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A lot of the time, as athletes we hear “You need to turn your want into a must” and have this glorified story that those athletes who are able to place the greatest demand on themselves are the ones who make it. We have been introduced to this ‘Win at all costs’ mentality, whereby you HAVE to win no matter what; athletes that feel the NEED to win are the ones with the strongest mentality. So, let me paint a hypothetical scenario. You are about to compete in a competition for the first time ever since pre COVID. You’ve set this expectation that you NEED to hit all of your lifts. It’s not simply a case of wanting to get 9 for 9, it’s a MUST for you. Nothing else will satisfy this desire to get those 3 white lights for all your attempts. Now let’s imagine that you are about to hit your opening squat of 130kg. If you are thinking you MUST, NEED, SHOULD hit 9 for 9 what do you think the consequence of this type of expectation will have on you on the day. It would be to no surprise that you may be feeling very high levels of anxiety. Your heart may be beating through your chest, you may start shaking a bit. Or you may start trying to delay time and spend an extra minute doing your pre-lift routine on the podium. Maybe you’ll start lashing out at your coach in the warm up room because your technique ‘doesn’t feel right’. In a nutshell, you may start to experience intense unhelpful emotions and behaviours. This can range from being defensive and verbally abusive to experience intense bouts of crying.

The high demands we place on ourselves

The issue that is highlighted in this story is that we have genuinely started believing that if we place a very high demand of ourselves then we will experience success. But this can only take us so far before having a toll on us. Don’t get me wrong, this high demand may work really well for some athletes, but it doesn’t work well for every athlete. As athletes we can DESIRE more from ourselves and recognise that we can have a very big WANT but this doesn’t have to be a NEED. A want is something that we desire, a need is something that we have to have and without it we are doomed. For example, we need to eat, sleep and poop to survive; we want to perform well, make ourselves and others proud and do our best. As performers, we can develop the skill of understanding that placing this high demand on ourselves can ironically lead us to acting and experiencing emotions that have little benefit to us reaching our goals.

The way we judge ourselves if we don’t meet these rigid demands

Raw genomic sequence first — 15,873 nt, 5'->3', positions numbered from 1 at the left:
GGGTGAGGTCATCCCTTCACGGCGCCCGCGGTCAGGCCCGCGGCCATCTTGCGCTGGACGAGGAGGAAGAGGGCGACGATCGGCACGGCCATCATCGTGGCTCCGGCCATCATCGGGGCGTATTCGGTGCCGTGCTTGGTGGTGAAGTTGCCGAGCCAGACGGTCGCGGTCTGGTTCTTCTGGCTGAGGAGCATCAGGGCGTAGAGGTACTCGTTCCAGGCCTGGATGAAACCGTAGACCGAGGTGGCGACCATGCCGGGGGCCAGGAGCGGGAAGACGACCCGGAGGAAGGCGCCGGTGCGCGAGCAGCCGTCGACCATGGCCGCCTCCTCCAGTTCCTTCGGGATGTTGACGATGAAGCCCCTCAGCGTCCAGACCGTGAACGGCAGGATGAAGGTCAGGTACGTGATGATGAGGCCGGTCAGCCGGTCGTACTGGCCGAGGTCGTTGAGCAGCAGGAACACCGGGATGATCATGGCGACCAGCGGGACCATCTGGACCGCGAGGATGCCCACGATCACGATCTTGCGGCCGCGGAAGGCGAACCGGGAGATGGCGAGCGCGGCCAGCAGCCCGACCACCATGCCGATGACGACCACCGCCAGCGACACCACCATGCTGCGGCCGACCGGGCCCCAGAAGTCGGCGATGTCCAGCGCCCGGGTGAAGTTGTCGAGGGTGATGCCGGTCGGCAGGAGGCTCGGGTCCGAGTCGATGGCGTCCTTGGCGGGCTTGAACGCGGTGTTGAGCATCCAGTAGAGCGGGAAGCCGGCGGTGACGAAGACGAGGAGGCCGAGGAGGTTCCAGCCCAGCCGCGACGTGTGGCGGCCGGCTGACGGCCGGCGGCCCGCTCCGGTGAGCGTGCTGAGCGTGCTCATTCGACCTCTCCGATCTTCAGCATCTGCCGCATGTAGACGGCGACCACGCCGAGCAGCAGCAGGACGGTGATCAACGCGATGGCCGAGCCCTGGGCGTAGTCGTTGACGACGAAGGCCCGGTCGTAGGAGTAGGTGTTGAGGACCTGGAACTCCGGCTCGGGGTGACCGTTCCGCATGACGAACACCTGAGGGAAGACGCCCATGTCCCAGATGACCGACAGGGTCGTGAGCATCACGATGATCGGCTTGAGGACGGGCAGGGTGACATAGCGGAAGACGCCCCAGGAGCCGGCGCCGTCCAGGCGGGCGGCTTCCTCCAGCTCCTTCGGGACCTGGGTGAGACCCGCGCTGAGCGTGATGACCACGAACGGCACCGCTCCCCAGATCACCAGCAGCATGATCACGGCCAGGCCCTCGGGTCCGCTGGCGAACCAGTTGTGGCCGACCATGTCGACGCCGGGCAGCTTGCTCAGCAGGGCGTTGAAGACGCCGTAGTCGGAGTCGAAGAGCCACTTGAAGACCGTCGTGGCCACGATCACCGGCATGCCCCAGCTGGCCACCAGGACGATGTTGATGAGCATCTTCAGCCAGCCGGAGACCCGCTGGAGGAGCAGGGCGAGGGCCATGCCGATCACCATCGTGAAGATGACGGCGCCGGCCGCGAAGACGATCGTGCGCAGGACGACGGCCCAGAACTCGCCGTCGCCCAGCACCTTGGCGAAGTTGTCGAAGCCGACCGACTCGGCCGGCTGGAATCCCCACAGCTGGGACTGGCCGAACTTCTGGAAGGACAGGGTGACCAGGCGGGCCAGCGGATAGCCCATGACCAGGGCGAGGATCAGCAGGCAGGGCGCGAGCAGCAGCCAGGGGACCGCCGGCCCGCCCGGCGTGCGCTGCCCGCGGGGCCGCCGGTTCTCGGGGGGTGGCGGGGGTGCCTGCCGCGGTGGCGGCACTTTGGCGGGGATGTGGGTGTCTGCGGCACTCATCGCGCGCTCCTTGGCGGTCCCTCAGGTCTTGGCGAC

Unfortunately, what adds more insult to injury with the high demands we place on ourselves is the judgement we put on ourselves as a result of not reaching these high demands. For example, I need to hit 9 out of 9 lifts, if I don’t then I’m a failure. Other judgements could include, if I don’t then I don’t deserve to be a powerlifter; or I am worthless; or I suck. We are no longer thinking rationally and with logic, we are adding layers of negative judgement from a very demanding expectation of ourselves.

Turning into a mind reader if we don’t meet the rigid demands

In other cases we may turn into mind readers. We start to think we know what other people may think if we don’t achieve the high demand we’ve placed on ourselves. In my case, when I’ve had demanding expectations of myself I would sometimes think, if I don’t meet the expectations then people will think I’m either a: (1) failure, (2) loser and/or (3) useless. Some of us may have had experiences with being concerned about what the coach may think if we don’t meet highly demanding expectations we have built for ourselves.


  • Not all negative emotions are unhelpful emotions. Sometimes you’ll experience emotions like concern, worry or disappointment which serve as helpful emotions that can work to kick you in gear and act in a way that is helpful for your performance. For example, if you think in a helpful manner “I want to perform well in my first competition back”, then you may experience worry which will motivate you to make sure you do your preparation for the competition.

  • Recognise when your brain is thinking in a highly demanding way. Take the time to question and evaluate what that specific thought is. One good practice is to ask yourself if a friend told you that thought, what would you say to them.

  • Be flexible and realistic in your expectations of yourself. You are not superman or wonder woman, nobody is. Acknowledge whether the way you are thinking is helpful or unhelpful for you. If it is unhelpful, develop an expectation that is helpful for you in pursuit of your goals.

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